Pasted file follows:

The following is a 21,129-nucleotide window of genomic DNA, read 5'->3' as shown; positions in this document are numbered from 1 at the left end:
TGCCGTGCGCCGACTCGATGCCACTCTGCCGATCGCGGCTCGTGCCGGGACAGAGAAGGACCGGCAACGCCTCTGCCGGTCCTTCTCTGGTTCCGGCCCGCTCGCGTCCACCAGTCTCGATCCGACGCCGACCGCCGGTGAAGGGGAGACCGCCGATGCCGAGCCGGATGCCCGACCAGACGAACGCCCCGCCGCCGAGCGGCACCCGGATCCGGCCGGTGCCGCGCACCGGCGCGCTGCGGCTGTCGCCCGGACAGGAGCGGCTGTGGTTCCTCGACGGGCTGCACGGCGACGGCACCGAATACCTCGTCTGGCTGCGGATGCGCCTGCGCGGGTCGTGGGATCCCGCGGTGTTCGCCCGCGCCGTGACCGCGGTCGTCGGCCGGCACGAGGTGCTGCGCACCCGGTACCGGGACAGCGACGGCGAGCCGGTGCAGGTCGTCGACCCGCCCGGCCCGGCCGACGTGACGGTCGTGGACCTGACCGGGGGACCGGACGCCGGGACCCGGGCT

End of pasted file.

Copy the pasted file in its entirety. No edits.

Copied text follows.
The following is a 21,129-nucleotide window of genomic DNA, read 5'->3' as shown; positions in this document are numbered from 1 at the left end:
TGCCGTGCGCCGACTCGATGCCACTCTGCCGATCGCGGCTCGTGCCGGGACAGAGAAGGACCGGCAACGCCTCTGCCGGTCCTTCTCTGGTTCCGGCCCGCTCGCGTCCACCAGTCTCGATCCGACGCCGACCGCCGGTGAAGGGGAGACCGCCGATGCCGAGCCGGATGCCCGACCAGACGAACGCCCCGCCGCCGAGCGGCACCCGGATCCGGCCGGTGCCGCGCACCGGCGCGCTGCGGCTGTCGCCCGGACAGGAGCGGCTGTGGTTCCTCGACGGGCTGCACGGCGACGGCACCGAATACCTCGTCTGGCTGCGGATGCGCCTGCGCGGGTCGTGGGATCCCGCGGTGTTCGCCCGCGCCGTGACCGCGGTCGTCGGCCGGCACGAGGTGCTGCGCACCCGGTACCGGGACAGCGACGGCGAGCCGGTGCAGGTCGTCGACCCGCCCGGCCCGGCCGACGTGACGGTCGTGGACCTGACCGGGGGACCGGACGCCGGGACCCGGGCT